Confession of Faith
Introduction
Taiwan
Our Land – beautiful island Formosa
Our People – ethnic and multicultural
Our History – context and pluralism
Our Isolation – identity and self determination
PCT
Our Christian roots and heritage
Interdenominational and multi-faith
PCT Contextual and Holistic Mission
Evangelism – past and present
Social Justice and Social Welfare
PCT Related Institutions
Partners in Mission
Ecumenical and International Relations
PCT Administration
Structure and Statistics
PCT Programme Committees
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The Presbyterian Church in Taiwan (PCT)

Our Christian roots and heritage

Whereas Roman Catholic missionaries came to Taiwan somewhat earlier, Protestant mission work that continues to this day began the year 1865 in Tainan with the arrival of Dr. James L. Maxwell sent by the Presbyterian Church of England (now the United Reformed Church [URC]). Dr. Maxwell and colleagues were soon followed by Rev. Dr. George L. Mackay from the Canadian Presbyterian Mission (the Presbyterian Church in Canada [PCC]) who began mission work in Tamsui in 1872.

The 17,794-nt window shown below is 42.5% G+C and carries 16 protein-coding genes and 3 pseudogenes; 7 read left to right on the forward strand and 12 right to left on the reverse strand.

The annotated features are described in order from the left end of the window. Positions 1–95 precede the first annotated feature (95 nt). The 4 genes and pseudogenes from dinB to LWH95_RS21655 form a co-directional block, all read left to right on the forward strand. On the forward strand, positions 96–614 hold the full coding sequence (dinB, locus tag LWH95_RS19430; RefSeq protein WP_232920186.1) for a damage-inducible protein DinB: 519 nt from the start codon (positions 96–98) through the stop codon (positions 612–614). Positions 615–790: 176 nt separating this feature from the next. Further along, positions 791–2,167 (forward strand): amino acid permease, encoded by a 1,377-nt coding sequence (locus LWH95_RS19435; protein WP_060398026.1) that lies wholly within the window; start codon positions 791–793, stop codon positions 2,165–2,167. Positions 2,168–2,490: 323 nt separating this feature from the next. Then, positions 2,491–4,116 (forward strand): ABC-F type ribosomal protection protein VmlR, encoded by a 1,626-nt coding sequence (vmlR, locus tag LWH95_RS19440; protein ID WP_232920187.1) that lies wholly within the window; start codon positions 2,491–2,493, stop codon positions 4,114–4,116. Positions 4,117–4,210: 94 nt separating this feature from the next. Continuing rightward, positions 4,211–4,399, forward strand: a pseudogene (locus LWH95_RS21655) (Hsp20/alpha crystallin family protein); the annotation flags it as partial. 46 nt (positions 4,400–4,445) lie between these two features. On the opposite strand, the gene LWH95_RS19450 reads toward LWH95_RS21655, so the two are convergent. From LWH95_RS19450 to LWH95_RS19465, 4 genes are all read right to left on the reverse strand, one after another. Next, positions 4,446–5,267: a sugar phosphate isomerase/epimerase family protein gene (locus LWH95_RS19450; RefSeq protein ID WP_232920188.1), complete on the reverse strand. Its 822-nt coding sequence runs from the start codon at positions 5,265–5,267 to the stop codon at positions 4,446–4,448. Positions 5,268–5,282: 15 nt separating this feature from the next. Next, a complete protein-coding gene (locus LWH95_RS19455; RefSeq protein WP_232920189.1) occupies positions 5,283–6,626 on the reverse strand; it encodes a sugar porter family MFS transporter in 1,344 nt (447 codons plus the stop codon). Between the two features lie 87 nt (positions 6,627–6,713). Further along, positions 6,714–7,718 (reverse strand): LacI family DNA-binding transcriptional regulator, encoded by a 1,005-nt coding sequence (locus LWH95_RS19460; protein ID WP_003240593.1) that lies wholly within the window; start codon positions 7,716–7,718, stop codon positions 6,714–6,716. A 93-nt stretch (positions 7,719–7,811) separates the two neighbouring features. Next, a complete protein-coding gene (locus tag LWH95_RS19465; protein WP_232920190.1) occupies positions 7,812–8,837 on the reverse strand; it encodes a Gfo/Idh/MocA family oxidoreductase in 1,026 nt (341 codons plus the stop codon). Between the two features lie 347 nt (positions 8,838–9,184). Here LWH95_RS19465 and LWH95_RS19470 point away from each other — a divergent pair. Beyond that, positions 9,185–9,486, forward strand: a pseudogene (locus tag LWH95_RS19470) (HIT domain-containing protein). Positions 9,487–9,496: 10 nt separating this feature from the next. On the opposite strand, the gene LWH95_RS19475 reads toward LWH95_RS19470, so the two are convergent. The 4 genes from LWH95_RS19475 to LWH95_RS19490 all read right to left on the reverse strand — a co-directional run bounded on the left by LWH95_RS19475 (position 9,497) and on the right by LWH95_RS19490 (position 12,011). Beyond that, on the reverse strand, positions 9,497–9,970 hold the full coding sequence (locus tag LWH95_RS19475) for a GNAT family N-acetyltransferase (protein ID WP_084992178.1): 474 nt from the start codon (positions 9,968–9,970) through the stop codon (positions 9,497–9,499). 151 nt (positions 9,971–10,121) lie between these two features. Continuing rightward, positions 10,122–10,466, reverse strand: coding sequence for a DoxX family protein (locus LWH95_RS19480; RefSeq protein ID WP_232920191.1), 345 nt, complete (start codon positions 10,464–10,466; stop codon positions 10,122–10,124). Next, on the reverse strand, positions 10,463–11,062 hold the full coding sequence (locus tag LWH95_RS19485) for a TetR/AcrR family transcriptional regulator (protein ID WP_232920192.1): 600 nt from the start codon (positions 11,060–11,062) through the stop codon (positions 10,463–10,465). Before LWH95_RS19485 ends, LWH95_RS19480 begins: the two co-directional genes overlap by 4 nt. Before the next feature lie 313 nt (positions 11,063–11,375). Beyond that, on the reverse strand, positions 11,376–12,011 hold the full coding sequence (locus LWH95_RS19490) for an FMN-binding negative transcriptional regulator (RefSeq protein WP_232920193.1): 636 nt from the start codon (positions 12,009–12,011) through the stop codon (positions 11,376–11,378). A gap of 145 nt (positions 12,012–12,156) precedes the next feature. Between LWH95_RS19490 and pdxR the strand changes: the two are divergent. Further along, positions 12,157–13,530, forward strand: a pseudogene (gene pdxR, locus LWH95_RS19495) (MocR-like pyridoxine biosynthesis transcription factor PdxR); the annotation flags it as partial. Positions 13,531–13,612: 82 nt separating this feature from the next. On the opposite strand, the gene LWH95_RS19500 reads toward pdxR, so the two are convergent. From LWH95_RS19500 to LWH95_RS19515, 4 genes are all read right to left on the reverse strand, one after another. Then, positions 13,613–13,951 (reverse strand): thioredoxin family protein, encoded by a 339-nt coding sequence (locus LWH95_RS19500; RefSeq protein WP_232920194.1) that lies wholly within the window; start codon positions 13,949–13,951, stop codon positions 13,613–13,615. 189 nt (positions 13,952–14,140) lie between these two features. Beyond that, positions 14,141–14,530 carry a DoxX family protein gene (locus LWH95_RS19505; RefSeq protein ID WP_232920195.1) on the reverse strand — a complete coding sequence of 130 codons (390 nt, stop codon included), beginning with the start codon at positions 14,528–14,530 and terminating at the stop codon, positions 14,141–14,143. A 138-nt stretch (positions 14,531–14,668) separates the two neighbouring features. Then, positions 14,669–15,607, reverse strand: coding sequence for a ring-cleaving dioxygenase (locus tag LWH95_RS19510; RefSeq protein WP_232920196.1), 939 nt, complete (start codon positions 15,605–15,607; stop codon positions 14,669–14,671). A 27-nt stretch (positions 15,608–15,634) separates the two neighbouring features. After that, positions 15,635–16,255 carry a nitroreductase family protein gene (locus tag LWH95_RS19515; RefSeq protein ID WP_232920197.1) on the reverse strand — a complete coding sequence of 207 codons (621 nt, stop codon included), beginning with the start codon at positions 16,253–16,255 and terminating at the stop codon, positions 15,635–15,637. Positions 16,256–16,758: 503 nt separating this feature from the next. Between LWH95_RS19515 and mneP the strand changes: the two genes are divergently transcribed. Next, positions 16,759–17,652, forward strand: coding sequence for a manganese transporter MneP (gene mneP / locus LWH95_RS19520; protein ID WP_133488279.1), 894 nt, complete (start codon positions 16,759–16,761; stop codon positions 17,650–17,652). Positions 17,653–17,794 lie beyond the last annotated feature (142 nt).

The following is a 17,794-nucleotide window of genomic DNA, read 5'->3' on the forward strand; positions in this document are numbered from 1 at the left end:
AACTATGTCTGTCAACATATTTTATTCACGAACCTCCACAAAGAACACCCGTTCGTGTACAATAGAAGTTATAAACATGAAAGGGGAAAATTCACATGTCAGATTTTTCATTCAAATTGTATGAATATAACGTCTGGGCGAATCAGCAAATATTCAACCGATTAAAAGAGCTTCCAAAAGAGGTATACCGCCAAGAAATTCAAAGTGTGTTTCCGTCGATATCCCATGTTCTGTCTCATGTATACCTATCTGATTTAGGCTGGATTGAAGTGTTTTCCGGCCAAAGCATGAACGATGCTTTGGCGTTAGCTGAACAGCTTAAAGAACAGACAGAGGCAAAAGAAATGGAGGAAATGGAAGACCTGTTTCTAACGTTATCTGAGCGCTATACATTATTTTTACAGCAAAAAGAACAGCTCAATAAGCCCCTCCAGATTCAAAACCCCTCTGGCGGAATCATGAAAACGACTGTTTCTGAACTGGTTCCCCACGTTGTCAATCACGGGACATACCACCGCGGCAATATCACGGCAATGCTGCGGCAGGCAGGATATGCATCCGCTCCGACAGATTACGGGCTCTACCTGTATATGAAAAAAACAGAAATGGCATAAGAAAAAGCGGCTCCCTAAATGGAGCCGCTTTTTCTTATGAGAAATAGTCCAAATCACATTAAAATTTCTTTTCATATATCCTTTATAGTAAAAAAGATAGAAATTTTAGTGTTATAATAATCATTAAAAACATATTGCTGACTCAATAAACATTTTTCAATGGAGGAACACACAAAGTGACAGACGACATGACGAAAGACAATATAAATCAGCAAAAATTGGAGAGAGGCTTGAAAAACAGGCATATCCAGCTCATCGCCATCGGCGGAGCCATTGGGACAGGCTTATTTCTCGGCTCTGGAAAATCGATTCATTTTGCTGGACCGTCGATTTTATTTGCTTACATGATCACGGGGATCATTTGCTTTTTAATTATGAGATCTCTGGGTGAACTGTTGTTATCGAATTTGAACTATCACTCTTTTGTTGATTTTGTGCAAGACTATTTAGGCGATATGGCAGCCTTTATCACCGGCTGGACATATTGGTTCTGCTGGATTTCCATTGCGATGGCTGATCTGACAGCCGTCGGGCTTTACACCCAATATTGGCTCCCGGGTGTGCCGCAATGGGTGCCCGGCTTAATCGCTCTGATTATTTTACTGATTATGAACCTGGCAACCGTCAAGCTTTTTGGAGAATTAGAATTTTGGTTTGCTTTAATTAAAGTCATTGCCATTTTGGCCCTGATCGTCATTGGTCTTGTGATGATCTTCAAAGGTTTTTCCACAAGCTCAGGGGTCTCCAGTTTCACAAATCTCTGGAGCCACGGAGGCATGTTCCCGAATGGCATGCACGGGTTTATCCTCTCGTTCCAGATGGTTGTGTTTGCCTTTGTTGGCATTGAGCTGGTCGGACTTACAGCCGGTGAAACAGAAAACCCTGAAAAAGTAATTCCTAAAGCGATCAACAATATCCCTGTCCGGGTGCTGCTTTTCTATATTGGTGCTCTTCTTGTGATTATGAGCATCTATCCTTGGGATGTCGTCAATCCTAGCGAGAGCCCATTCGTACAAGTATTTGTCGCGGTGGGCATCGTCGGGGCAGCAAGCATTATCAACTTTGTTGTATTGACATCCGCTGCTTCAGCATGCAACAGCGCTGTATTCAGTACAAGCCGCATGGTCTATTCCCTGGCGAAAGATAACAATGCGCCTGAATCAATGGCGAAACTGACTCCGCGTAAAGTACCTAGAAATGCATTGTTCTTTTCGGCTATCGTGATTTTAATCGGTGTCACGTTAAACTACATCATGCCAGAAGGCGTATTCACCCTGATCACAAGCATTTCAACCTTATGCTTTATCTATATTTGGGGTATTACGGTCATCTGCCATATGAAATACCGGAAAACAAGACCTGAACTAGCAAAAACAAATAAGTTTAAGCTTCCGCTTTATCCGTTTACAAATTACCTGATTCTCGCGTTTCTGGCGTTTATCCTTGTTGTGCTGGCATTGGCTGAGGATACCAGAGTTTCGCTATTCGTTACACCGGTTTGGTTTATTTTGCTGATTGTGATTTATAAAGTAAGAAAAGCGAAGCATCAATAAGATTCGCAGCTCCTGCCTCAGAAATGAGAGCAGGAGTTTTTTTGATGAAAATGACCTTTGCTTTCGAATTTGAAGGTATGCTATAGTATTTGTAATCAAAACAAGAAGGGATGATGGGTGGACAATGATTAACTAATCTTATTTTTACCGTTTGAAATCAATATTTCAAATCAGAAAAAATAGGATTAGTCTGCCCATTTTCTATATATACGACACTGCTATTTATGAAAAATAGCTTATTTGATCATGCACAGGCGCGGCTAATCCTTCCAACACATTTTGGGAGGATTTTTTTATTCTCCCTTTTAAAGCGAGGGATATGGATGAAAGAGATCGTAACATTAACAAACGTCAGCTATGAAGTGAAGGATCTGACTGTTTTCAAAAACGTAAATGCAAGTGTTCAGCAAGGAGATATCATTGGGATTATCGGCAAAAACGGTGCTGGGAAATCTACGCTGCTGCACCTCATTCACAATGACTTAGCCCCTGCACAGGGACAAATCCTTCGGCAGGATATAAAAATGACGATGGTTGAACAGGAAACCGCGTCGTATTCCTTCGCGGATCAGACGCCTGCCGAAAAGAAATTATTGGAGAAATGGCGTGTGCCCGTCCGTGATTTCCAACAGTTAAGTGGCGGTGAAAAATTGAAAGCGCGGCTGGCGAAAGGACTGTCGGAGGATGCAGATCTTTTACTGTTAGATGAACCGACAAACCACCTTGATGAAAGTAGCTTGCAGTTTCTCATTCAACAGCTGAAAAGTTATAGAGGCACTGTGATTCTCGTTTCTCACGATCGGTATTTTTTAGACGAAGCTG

From the efforts of the British missionaries in the south and the Canadian missionaries in the north, a Taiwanese Presbyterian Church began to take shape. 1865 is considered the founding year of the PCT.

Little modern development had been initiated by the government in Taiwan, until the Japanese takeover in 1895, however, many modern institutions were already introduced by the church. For example, the first school, including the first school for girls, the blind and deaf, the first western hospital, the care for leprosy patients, and the first printing press in Taiwan were all established by the Presbyterian Church.

During the Japanese colonial period, though under strong pressure from the authorities to use Japanese, the PCT continued to use the Taiwanese language in its activities. Because of the increasing militarism of Japan in the late 1930s all foreign missionaries were expelled for a period, thus giving the church an early experience of autonomy. Evangelism among the indigenous tribes started at this time despite ruthless Japanese opposition and by the end of the war 4,000-5,000 indigenous people were ready for baptism.